Serum Protein Profiles as Potential Biomarkers for Infectious Disease Status

Serum protein profiles have potential for the detection and identification of viral infections in pigs before clinical signs of the disease become visible, according to researchers at Wageningen University.
calendar icon 12 April 2012
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In veterinary medicine and animal husbandry, there is a need for tools allowing the early warning of diseases, write Miriam G.J. Koene and colleagues at Wageningen University in the Netherlands. They continue that preferably, tests should be available that warn farmers and veterinarians during the incubation periods of disease and before the onset of clinical signs.

The objective of their study, published recently in BMC Veterinary Research, was to explore the potential of serum protein profiles as an early biomarker for infectious disease status.

Serum samples were obtained from an experimental pig model for porcine circovirus-associated disease (PCVAD), consisting of porcine circovirus type 2 (PCV2) infection in combination with either porcine parvovirus (PPV) or porcine reproductive and respiratory syndrome virus (PRRSV). Sera were collected before and after onset of clinical signs; on days 0, 5 and 19 post infection. Serum protein profiles were evaluated against sera from non-infected control animals.

Protein profiles were generated by SELDI-TOF mass spectrometry in combination with the ProteominerTM technology to enrich for low-abundance proteins. Based on these protein profiles, the experimentally infected pigs could be classified according to their infectious disease status.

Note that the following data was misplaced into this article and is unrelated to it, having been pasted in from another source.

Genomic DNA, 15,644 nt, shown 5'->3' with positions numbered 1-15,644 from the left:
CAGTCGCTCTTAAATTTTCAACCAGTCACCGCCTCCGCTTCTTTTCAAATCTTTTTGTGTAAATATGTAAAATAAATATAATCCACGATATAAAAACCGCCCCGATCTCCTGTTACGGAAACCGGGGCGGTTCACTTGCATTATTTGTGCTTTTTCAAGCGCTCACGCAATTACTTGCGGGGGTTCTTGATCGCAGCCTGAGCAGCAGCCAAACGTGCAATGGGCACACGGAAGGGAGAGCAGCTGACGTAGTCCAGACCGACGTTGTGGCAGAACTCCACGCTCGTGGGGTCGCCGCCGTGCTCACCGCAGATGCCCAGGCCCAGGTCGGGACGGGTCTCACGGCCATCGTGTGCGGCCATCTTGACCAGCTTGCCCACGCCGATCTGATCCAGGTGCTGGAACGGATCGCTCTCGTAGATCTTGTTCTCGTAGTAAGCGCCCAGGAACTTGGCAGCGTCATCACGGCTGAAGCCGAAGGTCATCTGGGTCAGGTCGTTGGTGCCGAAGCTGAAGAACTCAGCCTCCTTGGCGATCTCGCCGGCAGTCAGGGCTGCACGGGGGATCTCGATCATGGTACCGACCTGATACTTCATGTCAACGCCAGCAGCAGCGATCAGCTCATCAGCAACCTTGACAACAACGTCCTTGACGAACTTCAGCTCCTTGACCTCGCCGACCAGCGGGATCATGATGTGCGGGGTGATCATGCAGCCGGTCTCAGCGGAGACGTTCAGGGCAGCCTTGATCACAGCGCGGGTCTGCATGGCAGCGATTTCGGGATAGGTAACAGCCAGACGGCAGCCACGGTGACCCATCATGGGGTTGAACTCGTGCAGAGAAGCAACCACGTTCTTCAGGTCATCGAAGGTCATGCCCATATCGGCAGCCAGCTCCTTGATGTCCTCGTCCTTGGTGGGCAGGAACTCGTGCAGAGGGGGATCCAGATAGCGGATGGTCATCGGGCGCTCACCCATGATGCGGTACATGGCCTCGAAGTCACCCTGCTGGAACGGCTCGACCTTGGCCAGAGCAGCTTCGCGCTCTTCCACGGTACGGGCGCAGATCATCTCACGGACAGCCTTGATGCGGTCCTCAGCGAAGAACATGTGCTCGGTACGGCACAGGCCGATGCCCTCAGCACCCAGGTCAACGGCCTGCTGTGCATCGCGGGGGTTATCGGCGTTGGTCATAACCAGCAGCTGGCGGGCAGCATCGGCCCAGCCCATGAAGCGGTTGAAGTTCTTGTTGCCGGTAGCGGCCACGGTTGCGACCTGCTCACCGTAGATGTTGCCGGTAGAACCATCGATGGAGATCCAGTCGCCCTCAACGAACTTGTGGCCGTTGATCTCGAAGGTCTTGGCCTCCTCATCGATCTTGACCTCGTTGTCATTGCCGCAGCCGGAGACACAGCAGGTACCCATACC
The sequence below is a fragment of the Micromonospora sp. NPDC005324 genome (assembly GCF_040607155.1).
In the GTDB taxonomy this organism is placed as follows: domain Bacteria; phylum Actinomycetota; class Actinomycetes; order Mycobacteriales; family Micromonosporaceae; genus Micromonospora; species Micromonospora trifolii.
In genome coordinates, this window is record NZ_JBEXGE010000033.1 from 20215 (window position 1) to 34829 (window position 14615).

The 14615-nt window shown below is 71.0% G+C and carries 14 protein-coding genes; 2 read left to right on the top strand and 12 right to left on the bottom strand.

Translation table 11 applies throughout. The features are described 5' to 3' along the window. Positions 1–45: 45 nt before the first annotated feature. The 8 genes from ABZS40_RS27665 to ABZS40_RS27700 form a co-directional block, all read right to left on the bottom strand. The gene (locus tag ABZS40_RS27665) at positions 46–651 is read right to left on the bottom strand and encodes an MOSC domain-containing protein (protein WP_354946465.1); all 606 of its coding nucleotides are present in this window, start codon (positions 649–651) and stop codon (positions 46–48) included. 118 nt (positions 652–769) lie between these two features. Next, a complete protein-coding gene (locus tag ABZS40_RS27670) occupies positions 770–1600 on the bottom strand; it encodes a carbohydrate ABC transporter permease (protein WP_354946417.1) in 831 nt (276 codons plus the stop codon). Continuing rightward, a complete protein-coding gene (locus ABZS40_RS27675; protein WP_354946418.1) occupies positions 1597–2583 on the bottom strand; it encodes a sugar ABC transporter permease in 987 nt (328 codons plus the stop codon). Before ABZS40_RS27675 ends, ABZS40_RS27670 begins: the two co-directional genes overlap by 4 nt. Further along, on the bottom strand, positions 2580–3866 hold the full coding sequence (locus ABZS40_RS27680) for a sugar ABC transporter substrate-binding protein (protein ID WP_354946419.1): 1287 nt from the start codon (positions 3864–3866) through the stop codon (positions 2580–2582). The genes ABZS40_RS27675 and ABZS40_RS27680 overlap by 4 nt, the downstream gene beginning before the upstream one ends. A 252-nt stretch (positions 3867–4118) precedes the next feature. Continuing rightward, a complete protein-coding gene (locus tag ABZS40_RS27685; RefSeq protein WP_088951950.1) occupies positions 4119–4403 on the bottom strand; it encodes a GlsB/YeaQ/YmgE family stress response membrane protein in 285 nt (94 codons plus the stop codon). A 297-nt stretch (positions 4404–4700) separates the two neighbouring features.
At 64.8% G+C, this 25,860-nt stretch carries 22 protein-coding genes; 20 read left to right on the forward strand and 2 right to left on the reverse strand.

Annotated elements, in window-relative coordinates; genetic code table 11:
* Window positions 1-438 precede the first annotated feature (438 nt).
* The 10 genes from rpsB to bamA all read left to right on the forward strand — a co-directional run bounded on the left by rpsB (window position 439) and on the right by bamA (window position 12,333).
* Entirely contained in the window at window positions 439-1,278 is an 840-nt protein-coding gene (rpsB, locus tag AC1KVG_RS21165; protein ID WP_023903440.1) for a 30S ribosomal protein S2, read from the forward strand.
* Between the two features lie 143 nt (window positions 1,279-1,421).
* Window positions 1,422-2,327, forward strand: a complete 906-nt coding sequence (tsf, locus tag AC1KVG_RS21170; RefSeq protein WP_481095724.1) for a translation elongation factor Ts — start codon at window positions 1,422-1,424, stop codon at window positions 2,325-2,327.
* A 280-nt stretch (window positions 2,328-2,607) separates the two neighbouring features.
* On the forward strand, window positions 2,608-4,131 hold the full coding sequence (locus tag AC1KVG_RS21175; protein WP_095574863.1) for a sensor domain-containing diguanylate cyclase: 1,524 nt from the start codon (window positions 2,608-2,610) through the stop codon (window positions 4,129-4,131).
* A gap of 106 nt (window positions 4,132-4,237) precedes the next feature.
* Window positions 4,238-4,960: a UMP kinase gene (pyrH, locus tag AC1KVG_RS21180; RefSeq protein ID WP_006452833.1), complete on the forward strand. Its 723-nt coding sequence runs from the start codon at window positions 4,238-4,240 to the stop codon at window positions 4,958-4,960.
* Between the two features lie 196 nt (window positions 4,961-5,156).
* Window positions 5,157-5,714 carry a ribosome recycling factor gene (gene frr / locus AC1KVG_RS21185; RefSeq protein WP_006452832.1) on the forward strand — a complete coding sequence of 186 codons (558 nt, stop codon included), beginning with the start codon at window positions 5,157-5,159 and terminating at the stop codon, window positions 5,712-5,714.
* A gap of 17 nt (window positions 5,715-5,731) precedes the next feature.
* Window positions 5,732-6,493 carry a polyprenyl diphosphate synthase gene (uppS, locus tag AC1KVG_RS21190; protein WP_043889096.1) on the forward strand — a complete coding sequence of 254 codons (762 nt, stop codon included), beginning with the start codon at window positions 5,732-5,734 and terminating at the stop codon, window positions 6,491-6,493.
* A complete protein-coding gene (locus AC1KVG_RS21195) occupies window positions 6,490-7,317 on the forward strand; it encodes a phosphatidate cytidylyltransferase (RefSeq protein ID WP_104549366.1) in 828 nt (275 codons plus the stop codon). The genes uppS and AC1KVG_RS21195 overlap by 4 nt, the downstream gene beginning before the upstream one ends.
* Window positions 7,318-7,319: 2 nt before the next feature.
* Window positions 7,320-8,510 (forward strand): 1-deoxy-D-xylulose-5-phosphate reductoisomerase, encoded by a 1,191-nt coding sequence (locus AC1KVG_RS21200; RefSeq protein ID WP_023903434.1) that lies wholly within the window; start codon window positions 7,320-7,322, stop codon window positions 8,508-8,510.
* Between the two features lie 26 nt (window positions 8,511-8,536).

Before the onset of clinical signs, 88 per cent of the infected animals could be classified correctly and 93 per cent after the onset of clinical signs.

The sensitivity of the classification appeared to be high. The protein profiles could distinguish between separate infection models, although specificity was moderate to low. Classification of PCV2/PRRSV–infected animals was superior to PCV2/PPV infected animals. Limiting the number of proteins in the profiles (ranging from 568 to 10) had only minor effects on the classification performance.

Koene and co-authors concluded that the study shows serum protein profiles have potential for detection and identification of viral infections in pigs before clinical signs of the disease become visible.


Koene M.G.J., H.A. Mulder, N. Stockhofe-Zurwieden, L. Kruijt and M.A. Smits. 2012. Serum protein profiles as potential biomarkers for infectious disease status in pigs. BMC Veterinary Research, 8:32. doi:10.1186/1746-6148-8-32

Further Reading

- You can view the full report (as a provisional PDF) by clicking here.

Further Reading

- Find out more information on the diseases mentioned in this article by clicking here.

April 2012
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